The Daily Cougar sat down with artist and composer Daniel Bernard Roumain to discuss En Masse, working with the Spirit of Houston marching band, and what it means to be in residence at the Mitchell Center. Read the full interview here.
Oprah sits down with New York Times bestselling author and nationally acclaimed speaker, Dr. Brené Brown, to discuss her latest book “Daring Greatly.” For the past twelve years, she’s studied vulnerability, worthiness, shame and courage as a professor at the University of Houston Graduate College of Social Work. At the 2010 TEDx Talk in Houston, she opened up about her own vulnerabilities and her quest to better understand herself. Her story of personal discovery resonated with people beyond those in attendance, garnering more than seven million views on TED.com.
The Emmy® award-winning series “Super Soul Sunday” premieres an all-new episode ‘Oprah & Brené Brown: Daring Greatly’ on Sunday, March 17 at 11a.m. ET/PT on OWN: Oprah Winfrey Network
Watch a preview of the show!
A Literary Event Presented in Conjunction with the FotoFest Exhibition Crónicas
Magnitud/e is one of the major programs for FotoFest’s new original multi-media exhibition “Crónicas,” showcasing seven contemporary Mexican visual artists who are interpreting, rather than documenting, the violence of the Mexican drug war.
This bilingual poetry event features three acclaimed poets from Northern Mexico and two from the Houston area. The work of each of these poets creates a dialogue around the on-going violence in Mexico using a variety of techniques from appropriation to translation, from slam poetry to post-conceptual writing.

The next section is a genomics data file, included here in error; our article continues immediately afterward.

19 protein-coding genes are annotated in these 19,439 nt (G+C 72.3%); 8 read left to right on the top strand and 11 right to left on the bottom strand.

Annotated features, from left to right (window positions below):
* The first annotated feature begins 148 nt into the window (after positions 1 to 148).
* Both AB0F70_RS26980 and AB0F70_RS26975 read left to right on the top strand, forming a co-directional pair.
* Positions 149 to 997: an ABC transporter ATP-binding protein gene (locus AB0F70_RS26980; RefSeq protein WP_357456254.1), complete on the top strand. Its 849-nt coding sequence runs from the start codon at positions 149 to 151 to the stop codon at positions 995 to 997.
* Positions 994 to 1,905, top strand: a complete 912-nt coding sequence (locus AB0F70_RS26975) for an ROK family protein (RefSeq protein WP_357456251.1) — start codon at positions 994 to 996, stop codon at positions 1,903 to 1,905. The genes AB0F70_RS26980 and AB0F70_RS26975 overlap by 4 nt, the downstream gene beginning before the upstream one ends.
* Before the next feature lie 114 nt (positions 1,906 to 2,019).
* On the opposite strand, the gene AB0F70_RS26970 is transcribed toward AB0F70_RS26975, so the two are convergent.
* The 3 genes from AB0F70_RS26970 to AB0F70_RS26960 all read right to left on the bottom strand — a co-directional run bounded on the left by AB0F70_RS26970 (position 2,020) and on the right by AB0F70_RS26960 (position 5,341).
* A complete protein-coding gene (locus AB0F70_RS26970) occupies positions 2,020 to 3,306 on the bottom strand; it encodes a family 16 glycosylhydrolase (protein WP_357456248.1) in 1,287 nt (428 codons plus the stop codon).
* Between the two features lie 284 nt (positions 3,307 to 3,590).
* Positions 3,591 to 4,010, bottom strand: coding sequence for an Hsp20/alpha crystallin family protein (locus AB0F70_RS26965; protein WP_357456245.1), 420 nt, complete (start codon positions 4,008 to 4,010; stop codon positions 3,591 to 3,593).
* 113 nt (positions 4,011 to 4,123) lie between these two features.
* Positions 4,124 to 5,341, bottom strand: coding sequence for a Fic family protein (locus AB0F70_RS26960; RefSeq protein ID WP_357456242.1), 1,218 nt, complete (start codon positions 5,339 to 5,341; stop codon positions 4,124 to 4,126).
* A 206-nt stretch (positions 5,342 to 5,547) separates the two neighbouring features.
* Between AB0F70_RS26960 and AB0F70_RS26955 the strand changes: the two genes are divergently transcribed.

Marco Antonio Huerta (Cd. Victoria, Mexico) – Translated by John Pluecker
Lupe Méndez (Houston)
John Pluecker (Houston)
Minerva Reynosa (Monterrey, Mexico) – Translated by Stalina Villarreal
Sara Uribe (Cd. Victoria, Mexico) – Translated by John Pluecker
Magnitud/e is co-sponsored with Make.Play.Speak and John Pluecker
For more information click here.
Special support from Nuestra Palabra. This event is supported by a grant from Poets & Writers, Inc.
IART professor Nick Flynn will be discussing his new book, THE REENACTMENTS—a memoir about glass flowers, memory, and the making of a movie—with David Eagleman at the Museum of Fine Arts, Houston on Sunday, January 13 at 2pm.
FREE WITH MUSEUM ADMISSION
A reception and book signing in the museum galleries follow this program.
Nick Flynn and David Eagleman, two noted authors with Houston connections, come together on the occasion of Flynn’s latest book, The Reenactments: A Memoir, the story of Flynn adapting his 2004 memoir into the film Being Flynn. In the new memoir, Flynn reflects on his experience of being on the set during filming of two central events in his life: his mother’s suicide and his father’s long run of homelessness. In a lively conversation punctuated by film clips and visual references, neuroscientist Eagleman engages his friend in reflections about the intersections of life and art.
Congratulations to UH faculty member Toni Leago Valle, the new general manager of Karen Stokes Dance (KSD). Valle brings 12 years of professional experience on and off the stage to KSD. As project director of Dance Source Houston for 11 years, Valle oversaw A Weekend of Texas Contemporary Dance at Miller Outdoor Theatre, the Dance Card, the Dance Source website and the Dance Table.
For its latest production, arts group Voices Breaking Boundaries (VBB) is hoping to shed light on Freedmen’s Town — one of the most historically dynamic (and most historically overlooked) neighborhoods in Houston.
Read the entire article on CultureMap here.
The chancellor and president of the University of Houston has had a very good year.
Read the interview in Texas Monthly this month by Jake Silverstein.